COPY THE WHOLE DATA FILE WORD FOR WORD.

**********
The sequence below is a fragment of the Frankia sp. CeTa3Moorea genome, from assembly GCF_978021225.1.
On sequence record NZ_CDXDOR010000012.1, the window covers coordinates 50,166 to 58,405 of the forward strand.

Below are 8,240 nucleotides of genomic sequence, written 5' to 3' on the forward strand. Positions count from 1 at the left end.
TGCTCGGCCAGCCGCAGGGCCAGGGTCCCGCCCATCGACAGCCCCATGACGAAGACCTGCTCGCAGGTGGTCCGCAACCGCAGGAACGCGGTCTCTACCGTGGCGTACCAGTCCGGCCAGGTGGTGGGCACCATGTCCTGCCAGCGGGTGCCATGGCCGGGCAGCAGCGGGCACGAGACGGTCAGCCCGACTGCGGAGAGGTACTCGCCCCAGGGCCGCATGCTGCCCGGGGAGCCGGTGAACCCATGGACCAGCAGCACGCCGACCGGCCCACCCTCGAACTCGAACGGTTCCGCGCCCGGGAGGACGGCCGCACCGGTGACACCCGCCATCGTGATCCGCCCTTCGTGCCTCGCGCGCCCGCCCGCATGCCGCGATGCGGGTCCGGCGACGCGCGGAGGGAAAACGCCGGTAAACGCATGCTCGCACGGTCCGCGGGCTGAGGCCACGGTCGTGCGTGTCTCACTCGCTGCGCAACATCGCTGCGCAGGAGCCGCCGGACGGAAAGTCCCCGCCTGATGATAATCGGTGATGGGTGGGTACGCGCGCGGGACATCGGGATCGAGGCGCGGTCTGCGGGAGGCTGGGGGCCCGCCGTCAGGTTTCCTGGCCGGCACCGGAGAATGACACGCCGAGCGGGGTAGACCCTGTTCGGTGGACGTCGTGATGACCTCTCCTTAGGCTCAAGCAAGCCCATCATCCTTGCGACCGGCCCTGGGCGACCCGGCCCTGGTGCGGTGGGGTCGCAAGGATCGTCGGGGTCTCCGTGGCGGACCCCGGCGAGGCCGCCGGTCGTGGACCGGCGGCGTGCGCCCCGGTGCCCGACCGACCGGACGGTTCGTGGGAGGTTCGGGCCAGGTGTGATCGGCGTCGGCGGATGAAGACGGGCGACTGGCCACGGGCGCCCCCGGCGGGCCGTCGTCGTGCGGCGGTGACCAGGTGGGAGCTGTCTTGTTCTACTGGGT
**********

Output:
The sequence below is a fragment of the Frankia sp. CeTa3Moorea genome, from assembly GCF_978021225.1.
On sequence record NZ_CDXDOR010000012.1, the window covers coordinates 50,166 to 58,405 of the forward strand.

Below are 8,240 nucleotides of genomic sequence, written 5' to 3' on the forward strand. Positions count from 1 at the left end.
TGCTCGGCCAGCCGCAGGGCCAGGGTCCCGCCCATCGACAGCCCCATGACGAAGACCTGCTCGCAGGTGGTCCGCAACCGCAGGAACGCGGTCTCTACCGTGGCGTACCAGTCCGGCCAGGTGGTGGGCACCATGTCCTGCCAGCGGGTGCCATGGCCGGGCAGCAGCGGGCACGAGACGGTCAGCCCGACTGCGGAGAGGTACTCGCCCCAGGGCCGCATGCTGCCCGGGGAGCCGGTGAACCCATGGACCAGCAGCACGCCGACCGGCCCACCCTCGAACTCGAACGGTTCCGCGCCCGGGAGGACGGCCGCACCGGTGACACCCGCCATCGTGATCCGCCCTTCGTGCCTCGCGCGCCCGCCCGCATGCCGCGATGCGGGTCCGGCGACGCGCGGAGGGAAAACGCCGGTAAACGCATGCTCGCACGGTCCGCGGGCTGAGGCCACGGTCGTGCGTGTCTCACTCGCTGCGCAACATCGCTGCGCAGGAGCCGCCGGACGGAAAGTCCCCGCCTGATGATAATCGGTGATGGGTGGGTACGCGCGCGGGACATCGGGATCGAGGCGCGGTCTGCGGGAGGCTGGGGGCCCGCCGTCAGGTTTCCTGGCCGGCACCGGAGAATGACACGCCGAGCGGGGTAGACCCTGTTCGGTGGACGTCGTGATGACCTCTCCTTAGGCTCAAGCAAGCCCATCATCCTTGCGACCGGCCCTGGGCGACCCGGCCCTGGTGCGGTGGGGTCGCAAGGATCGTCGGGGTCTCCGTGGCGGACCCCGGCGAGGCCGCCGGTCGTGGACCGGCGGCGTGCGCCCCGGTGCCCGACCGACCGGACGGTTCGTGGGAGGTTCGGGCCAGGTGTGATCGGCGTCGGCGGATGAAGACGGGCGACTGGCCACGGGCGCCCCCGGCGGGCCGTCGTCGTGCGGCGGTGACCAGGTGGGAGCTGTCTTGTTCTACTGGGT